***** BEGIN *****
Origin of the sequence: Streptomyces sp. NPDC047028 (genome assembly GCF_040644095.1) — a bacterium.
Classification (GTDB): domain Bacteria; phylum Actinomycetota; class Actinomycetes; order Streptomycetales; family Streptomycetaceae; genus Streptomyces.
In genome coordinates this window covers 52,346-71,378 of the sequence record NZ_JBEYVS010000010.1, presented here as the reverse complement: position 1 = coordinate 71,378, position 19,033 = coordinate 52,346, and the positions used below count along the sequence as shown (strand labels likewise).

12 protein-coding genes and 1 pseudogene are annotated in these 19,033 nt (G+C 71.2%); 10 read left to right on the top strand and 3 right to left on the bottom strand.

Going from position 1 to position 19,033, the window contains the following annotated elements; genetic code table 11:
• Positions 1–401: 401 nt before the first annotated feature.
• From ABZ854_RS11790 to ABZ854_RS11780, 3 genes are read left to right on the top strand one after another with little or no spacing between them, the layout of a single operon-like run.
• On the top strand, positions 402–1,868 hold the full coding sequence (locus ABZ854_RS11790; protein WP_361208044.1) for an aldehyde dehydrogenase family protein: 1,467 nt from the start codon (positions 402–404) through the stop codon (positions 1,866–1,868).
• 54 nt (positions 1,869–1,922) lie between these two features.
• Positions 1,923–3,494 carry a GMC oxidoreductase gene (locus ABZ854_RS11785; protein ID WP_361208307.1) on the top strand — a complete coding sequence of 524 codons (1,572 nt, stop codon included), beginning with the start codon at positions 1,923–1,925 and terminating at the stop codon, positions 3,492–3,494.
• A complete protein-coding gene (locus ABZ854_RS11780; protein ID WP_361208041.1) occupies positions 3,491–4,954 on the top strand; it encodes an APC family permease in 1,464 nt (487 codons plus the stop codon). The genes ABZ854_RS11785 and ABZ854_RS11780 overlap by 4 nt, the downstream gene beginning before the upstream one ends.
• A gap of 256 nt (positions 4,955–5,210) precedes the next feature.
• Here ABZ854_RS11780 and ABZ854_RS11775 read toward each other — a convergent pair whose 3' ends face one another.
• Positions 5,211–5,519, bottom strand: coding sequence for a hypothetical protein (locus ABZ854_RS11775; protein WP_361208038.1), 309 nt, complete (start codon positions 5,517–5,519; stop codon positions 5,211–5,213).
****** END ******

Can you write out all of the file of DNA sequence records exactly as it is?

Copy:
Origin of the sequence: Streptomyces sp. NPDC047028 (genome assembly GCF_040644095.1) — a bacterium.
Classification (GTDB): domain Bacteria; phylum Actinomycetota; class Actinomycetes; order Streptomycetales; family Streptomycetaceae; genus Streptomyces.
In genome coordinates this window covers 52,346-71,378 of the sequence record NZ_JBEYVS010000010.1, presented here as the reverse complement: position 1 = coordinate 71,378, position 19,033 = coordinate 52,346, and the positions used below count along the sequence as shown (strand labels likewise).

12 protein-coding genes and 1 pseudogene are annotated in these 19,033 nt (G+C 71.2%); 10 read left to right on the top strand and 3 right to left on the bottom strand.

Going from position 1 to position 19,033, the window contains the following annotated elements; genetic code table 11:
• Positions 1–401: 401 nt before the first annotated feature.
• From ABZ854_RS11790 to ABZ854_RS11780, 3 genes are read left to right on the top strand one after another with little or no spacing between them, the layout of a single operon-like run.
• On the top strand, positions 402–1,868 hold the full coding sequence (locus ABZ854_RS11790; protein WP_361208044.1) for an aldehyde dehydrogenase family protein: 1,467 nt from the start codon (positions 402–404) through the stop codon (positions 1,866–1,868).
• 54 nt (positions 1,869–1,922) lie between these two features.
• Positions 1,923–3,494 carry a GMC oxidoreductase gene (locus ABZ854_RS11785; protein ID WP_361208307.1) on the top strand — a complete coding sequence of 524 codons (1,572 nt, stop codon included), beginning with the start codon at positions 1,923–1,925 and terminating at the stop codon, positions 3,492–3,494.
• A complete protein-coding gene (locus ABZ854_RS11780; protein ID WP_361208041.1) occupies positions 3,491–4,954 on the top strand; it encodes an APC family permease in 1,464 nt (487 codons plus the stop codon). The genes ABZ854_RS11785 and ABZ854_RS11780 overlap by 4 nt, the downstream gene beginning before the upstream one ends.
• A gap of 256 nt (positions 4,955–5,210) precedes the next feature.
• Here ABZ854_RS11780 and ABZ854_RS11775 read toward each other — a convergent pair whose 3' ends face one another.
• Positions 5,211–5,519, bottom strand: coding sequence for a hypothetical protein (locus ABZ854_RS11775; protein WP_361208038.1), 309 nt, complete (start codon positions 5,517–5,519; stop codon positions 5,211–5,213).